Shutesbury voters defeat proposal to ban public access at Lake Wyola Dam


Staff Writer

Published: 06-21-2023 7:49 PM

SHUTESBURY — By a vote of 40-37, residents at annual Town Meeting on June 3 narrowly shot down a bylaw that would have banned public access to the Lake Wyola Dam and institute fines for trespassers.

Other topics on the 33-article warrant that merited the most discussion during the roughly six-hour meeting included transferring $45,900 from Capital Stabilization to buy a security camera system for Shutesbury Elementary School, and a citizens petition opposing the use of artificial turf for the track and field project at Amherst-Pelham Regional High School, both of which passed.

Dam bylaw

Article 28, the proposed bylaw to ban public access at the dam, originally stated that violators would be punished by “a fine of $50 or the full extent of the Massachusetts Trespass Law.” Town Administrator Becky Torres explained residents would need to amend the language to instead say “violation of this bylaw is punishable by a fine of $50 for a first offense, $100 for a second offense and $300 for a third offense,” as advised by the town attorney, so as to not mix criminal and civil offenses.

While Torres’ request to amend the bylaw’s language passed, the majority of voters took issue with limiting public access to the dam altogether.

“I just like chilling. But I understand people who are not using it in a safe way,” said resident Christine Robinson, explaining that she and her daughter have spent a lot of time on the dam since moving to Shutesbury from Springfield eight years ago.

“I think there might be another solution, besides just saying, ‘You can’t go there.’”

“Some of us like to just sit and talk in a peaceful place,” said resident Ken Holt, who asked to hear data about how many serious injuries have occurred or 911 calls have been made at the dam.

“Are we prepared to limit yet another freedom based off of problems that are yet to appear or seem unlikely to appear?”

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Police Chief Kristin Burgess explained there have been “a lot of preventative potential disasters” at the

When considering alternatives to a bylaw banning access, John Kinder, assistant dam keeper, mentioned that installing a fence on top of the dam to keep the public out would essentially be installing a dam on top of a dam, creating more pressure and increasing the chance for a break. The structure, which was refurbished in 2008, was not designed to be a place for recreation, with Kinder mentioning how one family recently held a birthday party on the dam.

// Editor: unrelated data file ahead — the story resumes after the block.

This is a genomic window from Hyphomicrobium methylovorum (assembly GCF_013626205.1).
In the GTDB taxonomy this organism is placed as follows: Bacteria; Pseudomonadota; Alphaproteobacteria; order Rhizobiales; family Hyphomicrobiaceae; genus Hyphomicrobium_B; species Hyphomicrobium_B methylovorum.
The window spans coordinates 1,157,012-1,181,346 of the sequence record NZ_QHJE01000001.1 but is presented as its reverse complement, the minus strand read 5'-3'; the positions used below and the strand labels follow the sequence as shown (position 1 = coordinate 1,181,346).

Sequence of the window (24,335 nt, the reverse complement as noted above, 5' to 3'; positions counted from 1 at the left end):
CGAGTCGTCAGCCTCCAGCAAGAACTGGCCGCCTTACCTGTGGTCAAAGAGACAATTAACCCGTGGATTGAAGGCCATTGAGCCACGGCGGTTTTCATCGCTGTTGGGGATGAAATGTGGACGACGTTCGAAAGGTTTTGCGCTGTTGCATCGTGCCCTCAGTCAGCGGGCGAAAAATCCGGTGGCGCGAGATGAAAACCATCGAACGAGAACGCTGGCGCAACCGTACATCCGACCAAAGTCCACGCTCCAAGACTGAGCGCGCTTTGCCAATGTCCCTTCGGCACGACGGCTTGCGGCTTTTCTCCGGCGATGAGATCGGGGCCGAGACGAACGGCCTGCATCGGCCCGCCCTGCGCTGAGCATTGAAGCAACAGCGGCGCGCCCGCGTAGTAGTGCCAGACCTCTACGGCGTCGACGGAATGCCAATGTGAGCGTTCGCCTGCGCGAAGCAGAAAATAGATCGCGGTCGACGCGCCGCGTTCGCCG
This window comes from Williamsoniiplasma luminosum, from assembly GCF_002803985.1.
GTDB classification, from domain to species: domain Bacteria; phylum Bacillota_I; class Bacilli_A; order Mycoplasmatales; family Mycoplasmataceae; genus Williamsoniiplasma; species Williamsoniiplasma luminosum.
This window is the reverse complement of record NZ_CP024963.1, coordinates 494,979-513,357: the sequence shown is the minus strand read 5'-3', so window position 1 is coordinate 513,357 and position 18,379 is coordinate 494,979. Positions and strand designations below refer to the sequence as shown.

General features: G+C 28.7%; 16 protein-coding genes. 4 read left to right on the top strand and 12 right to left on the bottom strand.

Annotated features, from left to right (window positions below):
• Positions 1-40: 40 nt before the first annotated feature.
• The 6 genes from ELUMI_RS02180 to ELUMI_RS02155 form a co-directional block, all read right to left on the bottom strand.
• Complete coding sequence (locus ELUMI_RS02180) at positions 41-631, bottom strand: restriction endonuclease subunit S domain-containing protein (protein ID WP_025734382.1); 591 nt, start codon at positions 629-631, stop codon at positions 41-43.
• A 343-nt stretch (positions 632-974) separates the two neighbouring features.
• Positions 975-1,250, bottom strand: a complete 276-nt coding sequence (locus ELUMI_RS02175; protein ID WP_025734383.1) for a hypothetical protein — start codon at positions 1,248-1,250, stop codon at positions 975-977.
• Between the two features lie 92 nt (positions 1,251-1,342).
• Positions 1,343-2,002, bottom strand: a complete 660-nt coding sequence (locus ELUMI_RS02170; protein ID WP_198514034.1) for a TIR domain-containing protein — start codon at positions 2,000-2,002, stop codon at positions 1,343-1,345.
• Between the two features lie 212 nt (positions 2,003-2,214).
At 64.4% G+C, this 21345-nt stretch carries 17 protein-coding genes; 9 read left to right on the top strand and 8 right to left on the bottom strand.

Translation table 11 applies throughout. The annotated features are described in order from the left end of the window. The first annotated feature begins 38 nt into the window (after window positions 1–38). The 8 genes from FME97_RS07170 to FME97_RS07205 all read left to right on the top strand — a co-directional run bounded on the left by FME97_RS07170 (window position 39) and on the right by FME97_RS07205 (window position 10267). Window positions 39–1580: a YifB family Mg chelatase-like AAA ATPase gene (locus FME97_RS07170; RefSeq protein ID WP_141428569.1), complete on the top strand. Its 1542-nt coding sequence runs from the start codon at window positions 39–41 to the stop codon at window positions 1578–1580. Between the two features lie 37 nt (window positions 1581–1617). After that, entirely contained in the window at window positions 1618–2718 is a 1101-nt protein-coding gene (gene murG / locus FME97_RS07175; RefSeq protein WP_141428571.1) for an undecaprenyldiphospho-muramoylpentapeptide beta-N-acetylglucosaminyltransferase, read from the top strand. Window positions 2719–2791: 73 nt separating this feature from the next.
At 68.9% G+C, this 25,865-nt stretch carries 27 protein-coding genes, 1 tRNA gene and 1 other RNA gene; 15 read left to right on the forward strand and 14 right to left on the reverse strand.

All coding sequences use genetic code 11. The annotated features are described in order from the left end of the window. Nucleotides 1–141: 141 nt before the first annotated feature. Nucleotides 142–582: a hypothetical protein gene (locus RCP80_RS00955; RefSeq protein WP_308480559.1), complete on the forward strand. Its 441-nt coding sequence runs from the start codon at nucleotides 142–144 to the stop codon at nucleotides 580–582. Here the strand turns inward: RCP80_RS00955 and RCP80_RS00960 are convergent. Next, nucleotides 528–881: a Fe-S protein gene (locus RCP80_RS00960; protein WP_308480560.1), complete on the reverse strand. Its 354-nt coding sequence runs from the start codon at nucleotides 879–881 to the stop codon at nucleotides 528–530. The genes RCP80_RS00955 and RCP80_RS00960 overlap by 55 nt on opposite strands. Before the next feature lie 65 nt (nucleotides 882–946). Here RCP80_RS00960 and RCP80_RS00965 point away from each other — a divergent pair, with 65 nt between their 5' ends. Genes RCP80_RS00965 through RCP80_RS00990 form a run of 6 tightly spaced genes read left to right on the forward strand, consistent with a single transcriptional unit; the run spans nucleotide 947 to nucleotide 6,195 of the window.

There are no outhouses or sanitation facilities nearby, and getting to the dam involves taking a path along an abutter’s private property, creating a liability.

With two signs in place, one that states “use the area at your own risk” and another reading “fall hazard,” some residents proposed increasing education rather than issuing a ban on public use.

“I can’t help but notice that if so many people are using it, it’s because the dam has become a valued place for recreation in Shutesbury. I don’t think we’ve been presented with evidence that our use of the dam is damaging the dam,” said resident Carlos Fontes.

School security cameras

School officials presented a $45,900 request for security cameras at the elementary school as a safety measure amid the “constant violence that we’re seeing in our country, in schools,” said Principal Jacqueline Mendonsa.

“We are probably one of the only schools in the area that does not have any sort of video equipment,” she said.

The cameras would be installed at exterior doors, with the live feed only being viewable from the front office. Only Mendonsa, Burgess and the school’s head custodian would have access to the footage, with Mendonsa noting there was an incident of vandalism last year.

“I was here when we debated whether or not we should lock our school doors,” recalled retiring School Committee Chair Dan Hayes. “That was a tough decision. For me, putting cameras on the school doors is our responsibility.”

With residents voting in support of buying the camera system, Mendonsa said “the first order of business for the School Committee and school Policy Committee” will be to draft policies outlining the use of the cameras and storage of the footage.

Track and field debate

The second to last article, a citizens petition put forward by MaryJo Johnson, solidified the town’s opposition to using artificial turf for the track and field project at Amherst-Pelham Regional High School for four reasons, as outlined by Johnson: health and safety, physical practicality, environmental responsibility, and the uncertain future of artificial turf’s condition. Johnson cited carcinogens, endocrine disruptors, neurotoxins, and per- and polyfluoroalkyl substances (PFAS) used in the production of artificial turf, as well as the chemicals needed to maintain the material, when outlining her health safety concerns.

“There is no PFAS-free artificial turf,” Johnson said, adding that, based on her research, natural turf would be half the price.